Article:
Sponsored By
An organization or individual has paid for the creation of this work but did not approve or review it.



Thief River Falls dairy admits to odor errors


ST. PAUL - A Thief River Falls-area dairy told the Minnesota Appeals Court on Thursday that it could have done a better job of warning neighbors about odors coming from the operation's cleanup efforts.

Excel Dairy's lawyer also said it should have pushed the Minnesota Pollution Control Agency for approval to perform cleanups in a cooler time of year to reduce noxious odor issues.

"Anyone who can't look back and find ways to improve is being silly," Jack Perry said.

Neither of those shortcomings, however, should be enough to cost the dairy a new permit it needs to continue operating, Perry said during the St. Paul hearing.

In fact, Perry said, dairy farm officials have gone beyond expectations to solve the odor issues, but there was so much manure they could not have stopped the smell completely.


Excel was in court after the MPCA's decision in January to deny the operation a new permit, a decision that would shut down the rural Thief River Falls dairy.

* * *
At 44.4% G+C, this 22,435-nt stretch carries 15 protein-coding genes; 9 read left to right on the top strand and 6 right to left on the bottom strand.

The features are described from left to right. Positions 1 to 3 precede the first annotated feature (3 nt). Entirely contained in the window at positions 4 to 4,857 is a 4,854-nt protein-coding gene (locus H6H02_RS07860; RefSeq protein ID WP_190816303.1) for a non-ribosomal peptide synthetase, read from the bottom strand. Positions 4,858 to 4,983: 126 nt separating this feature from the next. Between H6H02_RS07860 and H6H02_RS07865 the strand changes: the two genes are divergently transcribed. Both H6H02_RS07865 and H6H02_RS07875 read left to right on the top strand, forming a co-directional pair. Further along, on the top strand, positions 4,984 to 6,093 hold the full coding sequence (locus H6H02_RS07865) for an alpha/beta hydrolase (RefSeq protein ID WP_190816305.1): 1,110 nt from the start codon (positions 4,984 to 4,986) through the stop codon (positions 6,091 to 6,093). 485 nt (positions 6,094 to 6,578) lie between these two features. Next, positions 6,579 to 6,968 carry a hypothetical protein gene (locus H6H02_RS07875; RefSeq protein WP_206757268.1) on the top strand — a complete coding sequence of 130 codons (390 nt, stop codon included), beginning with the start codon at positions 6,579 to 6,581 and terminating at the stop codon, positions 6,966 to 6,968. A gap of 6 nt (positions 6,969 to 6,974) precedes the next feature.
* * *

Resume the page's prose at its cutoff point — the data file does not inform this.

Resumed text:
In defending the agency's decision to deny a new permit, Assistant Attorney General Robert Roche told a three-judge appellate court panel that the state was more than patient in waiting for the dairy to perform its cleanup.

He argued that the dairy was supposed to have completed cleanup by fall 2007. If that had happened, many of the problems that followed could have been avoided, Roche said.

Roche added that the Legislature has prodded the pollution officials to strictly enforce hydrogen sulfide standards.

"We can't have these people living with a previously declared public health threat indefinitely," Roche said. "The PCA's decision was legally correct and environmentally necessary."

The state has been frustrated with Excel since 2005, saying that the dairy has had more cows in its barn than it should have, built a feed pad without permission and tried unapproved methods for treating manure.

The MPCA cited repeated complaints of air pollution in its January decision to deny the new permit. Over the years, state officials say, Excel also ignored orders to repair and empty manure ponds and failed to cover them and, according to the MPCA, has exceeded air quality limits for hydrogen several hundred times during the last two years.

The three-judge panel will issue a decision within 90 days.


Tellijohn reports for Forum Communications Co.

What To Read Next
Get Local